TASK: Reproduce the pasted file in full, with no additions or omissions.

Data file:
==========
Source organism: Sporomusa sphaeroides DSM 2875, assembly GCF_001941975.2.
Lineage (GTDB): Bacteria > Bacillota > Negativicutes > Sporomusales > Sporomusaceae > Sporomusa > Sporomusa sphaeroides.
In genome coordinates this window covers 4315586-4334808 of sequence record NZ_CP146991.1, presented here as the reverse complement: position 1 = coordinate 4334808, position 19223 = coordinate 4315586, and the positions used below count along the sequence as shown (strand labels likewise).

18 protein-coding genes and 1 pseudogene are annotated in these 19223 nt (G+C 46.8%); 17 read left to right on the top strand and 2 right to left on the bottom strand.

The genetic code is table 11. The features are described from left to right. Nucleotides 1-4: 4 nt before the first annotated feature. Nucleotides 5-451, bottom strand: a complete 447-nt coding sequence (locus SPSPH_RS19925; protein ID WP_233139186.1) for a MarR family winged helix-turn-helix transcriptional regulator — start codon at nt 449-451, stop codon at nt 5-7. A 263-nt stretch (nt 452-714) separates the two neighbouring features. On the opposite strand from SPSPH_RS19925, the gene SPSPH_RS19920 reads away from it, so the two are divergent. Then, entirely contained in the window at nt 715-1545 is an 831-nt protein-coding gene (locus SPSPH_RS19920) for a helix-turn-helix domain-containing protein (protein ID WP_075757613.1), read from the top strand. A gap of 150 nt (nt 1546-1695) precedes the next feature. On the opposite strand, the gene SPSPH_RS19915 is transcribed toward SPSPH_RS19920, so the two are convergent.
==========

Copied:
Source organism: Sporomusa sphaeroides DSM 2875, assembly GCF_001941975.2.
Lineage (GTDB): Bacteria > Bacillota > Negativicutes > Sporomusales > Sporomusaceae > Sporomusa > Sporomusa sphaeroides.
In genome coordinates this window covers 4315586-4334808 of sequence record NZ_CP146991.1, presented here as the reverse complement: position 1 = coordinate 4334808, position 19223 = coordinate 4315586, and the positions used below count along the sequence as shown (strand labels likewise).

18 protein-coding genes and 1 pseudogene are annotated in these 19223 nt (G+C 46.8%); 17 read left to right on the top strand and 2 right to left on the bottom strand.

The genetic code is table 11. The features are described from left to right. Nucleotides 1-4: 4 nt before the first annotated feature. Nucleotides 5-451, bottom strand: a complete 447-nt coding sequence (locus SPSPH_RS19925; protein ID WP_233139186.1) for a MarR family winged helix-turn-helix transcriptional regulator — start codon at nt 449-451, stop codon at nt 5-7. A 263-nt stretch (nt 452-714) separates the two neighbouring features. On the opposite strand from SPSPH_RS19925, the gene SPSPH_RS19920 reads away from it, so the two are divergent. Then, entirely contained in the window at nt 715-1545 is an 831-nt protein-coding gene (locus SPSPH_RS19920) for a helix-turn-helix domain-containing protein (protein ID WP_075757613.1), read from the top strand. A gap of 150 nt (nt 1546-1695) precedes the next feature. On the opposite strand, the gene SPSPH_RS19915 is transcribed toward SPSPH_RS19920, so the two are convergent.